Rio Ferdinand has revealed Chelsea, Barcelona, Real Madrid and AS Roma were all interested in signing him before he moved to Manchester United. The defender made the switch to Old Trafford from Leeds United in 2002, as he was confident of winning trophies under Sir Alex Ferguson's guidance.

"Of course, yeah," Ferdinand told The Telegraph when asked if it would have been a tough decision to join United.

"When Manchester United came in for me, there were other clubs – Barcelona, Real Madrid, Roma, Chelsea – that potentially wanted me. But my whole thinking was: 'I want trophies.' If I'm looking at it now and all those clubs come in for me now, I'm thinking, 'Who's got a better chance of giving me a trophy'.

Ferdinand also criticised Louis van Gaal for changing the style of play at United. The 36 year old admitted that he would not have considered joining the 20-time English champions if he was a youngster today as he feels his former club are not in a position to challenge for silverware. He also ruled out the Red Devils' chances of winning the title this season.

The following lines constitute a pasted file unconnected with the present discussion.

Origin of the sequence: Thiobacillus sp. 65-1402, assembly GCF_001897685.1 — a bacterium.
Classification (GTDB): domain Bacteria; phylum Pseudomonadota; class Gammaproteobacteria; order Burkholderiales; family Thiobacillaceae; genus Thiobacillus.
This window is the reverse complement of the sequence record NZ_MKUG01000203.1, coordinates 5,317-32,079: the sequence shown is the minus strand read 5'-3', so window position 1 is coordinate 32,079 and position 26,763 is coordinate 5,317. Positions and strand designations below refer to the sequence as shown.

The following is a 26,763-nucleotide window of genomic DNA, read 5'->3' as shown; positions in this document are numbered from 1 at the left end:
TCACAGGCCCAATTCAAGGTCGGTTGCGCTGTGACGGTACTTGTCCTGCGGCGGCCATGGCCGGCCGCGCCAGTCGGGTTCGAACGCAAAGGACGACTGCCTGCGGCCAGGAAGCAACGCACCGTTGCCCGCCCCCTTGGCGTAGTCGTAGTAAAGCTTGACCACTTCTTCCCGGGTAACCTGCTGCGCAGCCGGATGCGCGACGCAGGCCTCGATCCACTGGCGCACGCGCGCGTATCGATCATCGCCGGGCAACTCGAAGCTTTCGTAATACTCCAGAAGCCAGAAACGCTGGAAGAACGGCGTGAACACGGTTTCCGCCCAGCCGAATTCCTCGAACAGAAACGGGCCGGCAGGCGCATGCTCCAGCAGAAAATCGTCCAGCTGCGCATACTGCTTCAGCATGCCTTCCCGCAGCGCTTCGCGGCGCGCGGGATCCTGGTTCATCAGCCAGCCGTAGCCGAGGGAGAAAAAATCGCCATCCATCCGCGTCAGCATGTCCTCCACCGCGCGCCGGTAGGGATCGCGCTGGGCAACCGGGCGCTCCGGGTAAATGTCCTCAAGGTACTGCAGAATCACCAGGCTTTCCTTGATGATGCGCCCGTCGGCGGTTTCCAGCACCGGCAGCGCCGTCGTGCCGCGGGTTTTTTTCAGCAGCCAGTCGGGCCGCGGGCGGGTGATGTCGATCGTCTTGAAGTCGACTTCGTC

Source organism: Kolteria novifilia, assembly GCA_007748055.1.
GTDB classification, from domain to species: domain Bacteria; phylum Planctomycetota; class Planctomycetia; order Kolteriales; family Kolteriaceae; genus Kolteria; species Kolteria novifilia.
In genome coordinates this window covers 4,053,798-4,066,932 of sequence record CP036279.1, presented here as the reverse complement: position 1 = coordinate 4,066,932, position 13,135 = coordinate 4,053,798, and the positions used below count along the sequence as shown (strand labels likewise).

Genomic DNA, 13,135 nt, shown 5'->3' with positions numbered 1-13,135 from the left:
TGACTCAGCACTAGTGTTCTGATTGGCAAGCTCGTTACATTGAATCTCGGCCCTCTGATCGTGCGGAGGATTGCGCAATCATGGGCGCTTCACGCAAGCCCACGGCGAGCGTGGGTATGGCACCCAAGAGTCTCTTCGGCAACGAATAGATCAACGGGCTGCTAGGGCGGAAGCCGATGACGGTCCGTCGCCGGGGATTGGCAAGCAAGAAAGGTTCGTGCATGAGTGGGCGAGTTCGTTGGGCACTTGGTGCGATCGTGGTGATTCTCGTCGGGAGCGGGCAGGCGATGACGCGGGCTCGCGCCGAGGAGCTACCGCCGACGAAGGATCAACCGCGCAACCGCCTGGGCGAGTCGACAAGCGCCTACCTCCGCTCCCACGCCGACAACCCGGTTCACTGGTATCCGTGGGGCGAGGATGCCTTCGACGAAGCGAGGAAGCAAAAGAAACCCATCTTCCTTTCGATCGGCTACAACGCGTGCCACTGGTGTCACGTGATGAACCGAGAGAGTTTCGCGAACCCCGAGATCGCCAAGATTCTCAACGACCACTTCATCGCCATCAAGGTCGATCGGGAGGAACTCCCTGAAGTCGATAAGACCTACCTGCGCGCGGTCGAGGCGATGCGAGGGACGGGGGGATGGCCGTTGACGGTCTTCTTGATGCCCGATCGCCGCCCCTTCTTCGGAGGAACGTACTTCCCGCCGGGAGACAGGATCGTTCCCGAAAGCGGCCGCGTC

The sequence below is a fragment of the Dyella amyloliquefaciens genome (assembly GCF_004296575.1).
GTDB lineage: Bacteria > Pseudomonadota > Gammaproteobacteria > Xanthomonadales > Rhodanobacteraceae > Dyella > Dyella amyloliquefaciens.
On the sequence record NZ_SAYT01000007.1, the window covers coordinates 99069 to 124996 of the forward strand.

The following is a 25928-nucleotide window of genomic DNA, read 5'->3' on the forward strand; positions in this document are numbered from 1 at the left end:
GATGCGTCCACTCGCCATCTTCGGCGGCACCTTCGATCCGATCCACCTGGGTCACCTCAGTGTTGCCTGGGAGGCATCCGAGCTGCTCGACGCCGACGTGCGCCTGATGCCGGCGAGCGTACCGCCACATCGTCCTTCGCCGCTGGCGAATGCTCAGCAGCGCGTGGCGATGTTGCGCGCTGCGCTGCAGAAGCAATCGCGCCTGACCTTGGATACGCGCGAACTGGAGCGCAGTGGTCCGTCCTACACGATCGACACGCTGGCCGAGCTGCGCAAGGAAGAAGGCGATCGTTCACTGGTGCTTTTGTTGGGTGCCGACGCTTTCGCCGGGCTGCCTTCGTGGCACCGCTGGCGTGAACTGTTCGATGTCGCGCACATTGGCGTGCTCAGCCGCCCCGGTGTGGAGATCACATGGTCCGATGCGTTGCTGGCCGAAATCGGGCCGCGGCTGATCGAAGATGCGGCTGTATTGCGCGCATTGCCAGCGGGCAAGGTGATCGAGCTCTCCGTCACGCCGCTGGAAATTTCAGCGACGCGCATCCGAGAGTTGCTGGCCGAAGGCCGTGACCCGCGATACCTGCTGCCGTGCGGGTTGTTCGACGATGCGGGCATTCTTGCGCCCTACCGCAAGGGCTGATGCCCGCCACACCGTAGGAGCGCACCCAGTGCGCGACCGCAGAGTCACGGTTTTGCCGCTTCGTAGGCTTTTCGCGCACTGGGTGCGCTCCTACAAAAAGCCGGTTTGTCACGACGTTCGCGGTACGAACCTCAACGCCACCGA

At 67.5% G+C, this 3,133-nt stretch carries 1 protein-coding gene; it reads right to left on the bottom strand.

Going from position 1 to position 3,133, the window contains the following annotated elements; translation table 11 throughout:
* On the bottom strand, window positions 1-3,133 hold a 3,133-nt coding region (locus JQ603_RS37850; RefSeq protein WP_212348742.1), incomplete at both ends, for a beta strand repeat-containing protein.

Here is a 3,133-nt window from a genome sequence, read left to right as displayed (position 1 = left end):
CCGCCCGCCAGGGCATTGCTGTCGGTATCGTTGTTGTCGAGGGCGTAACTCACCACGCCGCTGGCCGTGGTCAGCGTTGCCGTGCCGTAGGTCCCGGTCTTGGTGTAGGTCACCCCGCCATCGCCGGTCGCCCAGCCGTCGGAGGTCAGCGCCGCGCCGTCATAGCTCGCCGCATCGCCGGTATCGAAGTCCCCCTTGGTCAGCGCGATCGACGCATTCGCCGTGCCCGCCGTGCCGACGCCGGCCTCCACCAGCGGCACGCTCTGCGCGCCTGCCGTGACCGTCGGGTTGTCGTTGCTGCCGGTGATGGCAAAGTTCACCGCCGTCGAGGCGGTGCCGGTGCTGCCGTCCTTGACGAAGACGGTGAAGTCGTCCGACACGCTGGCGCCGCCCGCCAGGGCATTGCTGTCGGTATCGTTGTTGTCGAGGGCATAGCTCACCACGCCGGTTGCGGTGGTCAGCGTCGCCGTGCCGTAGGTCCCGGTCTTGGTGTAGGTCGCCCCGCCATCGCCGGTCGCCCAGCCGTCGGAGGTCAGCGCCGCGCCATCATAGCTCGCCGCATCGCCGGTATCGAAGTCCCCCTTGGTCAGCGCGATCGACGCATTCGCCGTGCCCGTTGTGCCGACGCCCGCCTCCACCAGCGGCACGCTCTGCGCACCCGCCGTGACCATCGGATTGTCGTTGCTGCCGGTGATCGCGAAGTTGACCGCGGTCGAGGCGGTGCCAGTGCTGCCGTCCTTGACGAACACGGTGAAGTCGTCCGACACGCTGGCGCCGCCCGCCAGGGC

"Is it Man United? Would you sit there and say Man United have got the best chance of winning me silverware as a player? That's the question you've got to ask yourself. I don't think Man United are going to win the league this year."

The former England international was allowed to leave Red Devils in the summer of 2014 and joined Queens Park Rangers. He retired from professional football a year later.

Ferdinand left United as a free agent just before Van Gaal took charge at Old Trafford. He expressed his disappointment that he was not allowed to end his career with the Premier League giants.

"I was disappointed that I wasn't allowed to stay. Speaking to the lads now, they say it's a great education. It's different to what they've ever know. Everything's changing other than the groundsman and the chef," the Old Trafford favourite explained.

"I was talking to Nemanja Vidic and we were both saying the change is unreal in terms of the personnel and the transfer policy. We were saying, 'If they'd spent £50 million when we were there, we'd have won how much more?'"